Setting Up a Home Spa

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Tubs & Showers

At a commercial spa, it's the employees who pamper you. In your home spa, specialty fixtures do the work.

Tub Talk

Do you want the calm that comes from floating in a tranquil pond or the invigoration that comes from being pummeled by a waterfall? Whichever you prefer, there's a bathtub for you. The most typical upgrade is to a bathtub with whirlpool jets. The jets force out air to create a massaging effect, and individual jets can be adjusted to hit target areas, such as your neck or back. Many tubs offer a pressure control feature so you can adjust jet flow. If your favorite spa service is a massage, this is the tub for you. For many people, one disadvantage of a whirlpool tub is the inability to use bath oils or salts, which cause bacteria growth in the jet tubes.

While whirlpool jets have been the rage for the last two decades, they now need to make way for air systems -- the latest and greatest bathtub feature. These tubs have about 30 to 70 small holes drilled around the radius of the tub, with each hole emitting a soft bubble. This tub experience would be akin to sitting in a vat of sodium bicarbonate. Best of all, you can use bath additives with this feature. Some tubs come with both jets and the air system, but you can use bath additives only in conjunction with the air system.

For those who prefer a soak without the motion, a soaking tub is the answer. Popularized by the Japanese, soaking tubs are usually narrow and deep, so you can sit on a ledge and be submerged in water up to your neck. This is a space-saving solution for smaller bathrooms.

Some homeowners forego a tub in the bathroom in favor of a hot tub -- often located outdoors, just outside the master bathroom. Design consultant Rhonda Knoche, of Neil Kelly Designers-Remodelers, says her firm is doing this in many homes in the Portland, Oregon, area. Lots are usually wooded, so bathers can step outside in privacy. Knoche recommends smaller two-person tubs, because they are long and narrow and can snuggle up close to the house.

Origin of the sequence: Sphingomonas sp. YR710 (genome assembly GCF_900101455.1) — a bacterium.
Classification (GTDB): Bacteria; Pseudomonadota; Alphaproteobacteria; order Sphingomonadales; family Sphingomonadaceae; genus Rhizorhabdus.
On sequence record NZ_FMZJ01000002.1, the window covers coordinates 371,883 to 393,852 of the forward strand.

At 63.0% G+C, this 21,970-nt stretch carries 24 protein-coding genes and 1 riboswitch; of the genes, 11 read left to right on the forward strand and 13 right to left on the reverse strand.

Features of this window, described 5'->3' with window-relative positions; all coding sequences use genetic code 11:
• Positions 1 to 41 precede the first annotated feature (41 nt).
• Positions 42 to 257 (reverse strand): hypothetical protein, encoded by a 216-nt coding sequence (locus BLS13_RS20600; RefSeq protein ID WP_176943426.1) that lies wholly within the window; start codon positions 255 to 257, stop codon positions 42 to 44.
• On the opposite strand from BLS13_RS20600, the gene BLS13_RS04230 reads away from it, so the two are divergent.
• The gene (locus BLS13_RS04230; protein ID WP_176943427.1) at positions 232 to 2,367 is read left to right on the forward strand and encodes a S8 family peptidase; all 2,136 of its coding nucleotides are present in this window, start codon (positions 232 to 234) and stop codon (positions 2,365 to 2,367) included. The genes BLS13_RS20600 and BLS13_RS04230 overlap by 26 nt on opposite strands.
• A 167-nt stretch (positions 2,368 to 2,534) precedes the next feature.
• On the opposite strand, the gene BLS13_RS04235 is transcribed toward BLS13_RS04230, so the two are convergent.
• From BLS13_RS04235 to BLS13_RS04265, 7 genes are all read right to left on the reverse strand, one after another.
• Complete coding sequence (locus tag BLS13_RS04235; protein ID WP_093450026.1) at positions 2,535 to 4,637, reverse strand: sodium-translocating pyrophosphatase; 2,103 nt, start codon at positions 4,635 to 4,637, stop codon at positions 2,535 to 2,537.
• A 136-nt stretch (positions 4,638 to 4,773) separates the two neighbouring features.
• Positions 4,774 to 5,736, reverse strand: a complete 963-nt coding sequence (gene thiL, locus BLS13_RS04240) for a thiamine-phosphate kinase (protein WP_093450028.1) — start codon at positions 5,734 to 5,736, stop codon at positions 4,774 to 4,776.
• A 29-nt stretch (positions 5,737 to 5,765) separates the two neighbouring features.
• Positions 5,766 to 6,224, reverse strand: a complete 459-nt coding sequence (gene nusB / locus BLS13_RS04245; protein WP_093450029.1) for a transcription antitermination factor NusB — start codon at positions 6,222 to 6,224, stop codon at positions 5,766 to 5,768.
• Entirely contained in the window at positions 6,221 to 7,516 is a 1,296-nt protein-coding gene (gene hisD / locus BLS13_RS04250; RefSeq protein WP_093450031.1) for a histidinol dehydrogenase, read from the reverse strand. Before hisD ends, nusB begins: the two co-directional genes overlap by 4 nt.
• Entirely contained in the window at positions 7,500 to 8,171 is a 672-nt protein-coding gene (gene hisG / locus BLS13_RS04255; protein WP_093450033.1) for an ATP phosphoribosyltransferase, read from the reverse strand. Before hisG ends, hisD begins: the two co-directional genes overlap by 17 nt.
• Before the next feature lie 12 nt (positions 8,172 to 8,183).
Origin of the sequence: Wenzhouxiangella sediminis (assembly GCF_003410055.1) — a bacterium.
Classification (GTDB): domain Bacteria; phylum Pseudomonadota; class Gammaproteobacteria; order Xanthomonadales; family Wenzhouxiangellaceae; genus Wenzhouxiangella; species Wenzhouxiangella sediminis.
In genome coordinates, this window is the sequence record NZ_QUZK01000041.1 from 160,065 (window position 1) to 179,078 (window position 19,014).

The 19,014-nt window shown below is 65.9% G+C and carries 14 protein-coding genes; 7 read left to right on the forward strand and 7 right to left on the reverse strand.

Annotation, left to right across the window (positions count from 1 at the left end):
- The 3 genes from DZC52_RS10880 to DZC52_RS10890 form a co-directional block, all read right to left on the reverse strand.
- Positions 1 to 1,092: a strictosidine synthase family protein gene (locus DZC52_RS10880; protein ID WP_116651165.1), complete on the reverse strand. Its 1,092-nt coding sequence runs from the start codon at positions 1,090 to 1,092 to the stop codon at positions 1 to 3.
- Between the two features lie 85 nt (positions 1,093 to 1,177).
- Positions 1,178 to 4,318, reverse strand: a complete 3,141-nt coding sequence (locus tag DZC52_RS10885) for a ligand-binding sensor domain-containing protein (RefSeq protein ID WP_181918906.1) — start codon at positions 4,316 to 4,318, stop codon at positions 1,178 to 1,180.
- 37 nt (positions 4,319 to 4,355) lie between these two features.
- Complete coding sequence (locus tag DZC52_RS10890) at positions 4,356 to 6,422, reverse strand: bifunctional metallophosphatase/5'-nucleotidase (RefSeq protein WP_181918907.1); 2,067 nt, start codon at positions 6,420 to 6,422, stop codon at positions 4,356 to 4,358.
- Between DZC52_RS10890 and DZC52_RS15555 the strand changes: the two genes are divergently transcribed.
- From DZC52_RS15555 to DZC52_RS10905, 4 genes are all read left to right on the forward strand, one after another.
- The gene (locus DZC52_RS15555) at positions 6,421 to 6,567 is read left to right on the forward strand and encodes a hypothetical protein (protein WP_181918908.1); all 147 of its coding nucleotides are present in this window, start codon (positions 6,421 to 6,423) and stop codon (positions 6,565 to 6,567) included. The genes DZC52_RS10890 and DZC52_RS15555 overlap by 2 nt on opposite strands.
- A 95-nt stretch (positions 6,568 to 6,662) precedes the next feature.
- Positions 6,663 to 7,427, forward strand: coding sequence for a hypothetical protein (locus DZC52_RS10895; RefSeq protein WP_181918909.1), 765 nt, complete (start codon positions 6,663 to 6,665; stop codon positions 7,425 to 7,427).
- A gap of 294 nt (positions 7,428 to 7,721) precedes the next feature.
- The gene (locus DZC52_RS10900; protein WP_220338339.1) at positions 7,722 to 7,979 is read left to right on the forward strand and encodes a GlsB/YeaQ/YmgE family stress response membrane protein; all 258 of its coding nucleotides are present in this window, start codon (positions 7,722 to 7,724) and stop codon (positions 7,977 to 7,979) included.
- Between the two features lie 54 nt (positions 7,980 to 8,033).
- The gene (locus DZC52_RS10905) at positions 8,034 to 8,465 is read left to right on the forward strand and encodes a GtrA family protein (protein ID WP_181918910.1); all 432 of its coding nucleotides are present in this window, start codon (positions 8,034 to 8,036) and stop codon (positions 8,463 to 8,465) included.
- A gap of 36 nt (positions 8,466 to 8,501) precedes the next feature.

If you're upgrading to a special tub, don't forget to consider the accessories. A wide waterfall faucet allows water to cascade into the tub. A hand wand is essential for rinsing yourself off as well as cleaning the tub.

Shower Power

Tubs are the mainstay of traditional bathrooms, but today's home spa connoisseurs are basking in their custom showers. That may be because an oversize tub takes time to fill. Today's showerheads and sprays offer the massaging action of whirlpool jets without the wait.

In home spas, shower stalls are almost always separate from the tub, though it's common to see the tub deck extend into the shower stall to serve as a bench. Even in smaller, less-expensive bathrooms, a second showerhead is standard for couples who may want to shower together. The heads should be mounted on separate walls and tailored to the heights of the individuals. Knoche says even a 3- x 4-foot stall is big enough to justify a second head. You can find inexpensive standard showerheads with multiple settings -- including massaging action -- to replace the one that came with your bathroom.

Typical showerheads are positioned to hit the body first (in case you don't want to get your hair wet). For a drenching, whole-body shower, look to a rain dome. A rain dome is a wide-diameter head mounted on the ceiling; it emits a large volume of water but a gentle flow. For head-to-toe directed spray, install body jets. Between four and ten jets are positioned in a vertical column to reach all parts of your body.

If you're going to the effort to add specialty showerheads, be sure to include pressure-balance valves or the more accurate thermostatic valves. These valves control temperature, so when you turn the shower on, the water comes out at exactly the temperature you prefer.

Commercial spa aficionados frequently return home to request spa shower features, such as a steam shower. In a residential setting, a steam generator is built into the shower stall; two may be needed for an oversize stall. The moist steam rids your body of impurities and leaves you feeling refreshed. For maximum relaxation, include an oversize bench, long enough to lie down on. When not reclining during a steam, use the bench for sitting while you soak your tootsies in a whirlpool foot bath. The foot bath is recessed (or built up) in the shower stall floor. Jets focus on the feet. Use the feature as part of your overall shower or as a separate foot soak at the end of a hard day.

Continued on page 3:  Pampering Extras


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